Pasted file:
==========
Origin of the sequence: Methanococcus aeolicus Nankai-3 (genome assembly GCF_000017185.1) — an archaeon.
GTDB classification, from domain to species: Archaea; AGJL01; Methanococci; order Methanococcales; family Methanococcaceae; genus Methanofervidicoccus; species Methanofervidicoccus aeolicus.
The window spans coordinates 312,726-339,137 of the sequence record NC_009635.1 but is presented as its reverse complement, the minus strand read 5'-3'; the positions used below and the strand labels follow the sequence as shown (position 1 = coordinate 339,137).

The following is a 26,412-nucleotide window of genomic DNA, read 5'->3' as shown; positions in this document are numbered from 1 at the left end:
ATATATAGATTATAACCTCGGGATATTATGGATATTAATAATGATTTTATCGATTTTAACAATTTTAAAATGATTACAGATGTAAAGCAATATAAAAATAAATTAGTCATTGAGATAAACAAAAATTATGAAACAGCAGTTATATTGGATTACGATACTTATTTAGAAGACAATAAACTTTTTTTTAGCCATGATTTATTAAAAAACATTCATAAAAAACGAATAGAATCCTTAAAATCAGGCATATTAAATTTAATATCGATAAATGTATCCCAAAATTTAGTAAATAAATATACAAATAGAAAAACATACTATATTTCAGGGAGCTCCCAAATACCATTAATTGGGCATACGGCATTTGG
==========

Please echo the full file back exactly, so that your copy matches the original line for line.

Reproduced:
Origin of the sequence: Methanococcus aeolicus Nankai-3 (genome assembly GCF_000017185.1) — an archaeon.
GTDB classification, from domain to species: Archaea; AGJL01; Methanococci; order Methanococcales; family Methanococcaceae; genus Methanofervidicoccus; species Methanofervidicoccus aeolicus.
The window spans coordinates 312,726-339,137 of the sequence record NC_009635.1 but is presented as its reverse complement, the minus strand read 5'-3'; the positions used below and the strand labels follow the sequence as shown (position 1 = coordinate 339,137).

The following is a 26,412-nucleotide window of genomic DNA, read 5'->3' as shown; positions in this document are numbered from 1 at the left end:
ATATATAGATTATAACCTCGGGATATTATGGATATTAATAATGATTTTATCGATTTTAACAATTTTAAAATGATTACAGATGTAAAGCAATATAAAAATAAATTAGTCATTGAGATAAACAAAAATTATGAAACAGCAGTTATATTGGATTACGATACTTATTTAGAAGACAATAAACTTTTTTTTAGCCATGATTTATTAAAAAACATTCATAAAAAACGAATAGAATCCTTAAAATCAGGCATATTAAATTTAATATCGATAAATGTATCCCAAAATTTAGTAAATAAATATACAAATAGAAAAACATACTATATTTCAGGGAGCTCCCAAATACCATTAATTGGGCATACGGCATTTGG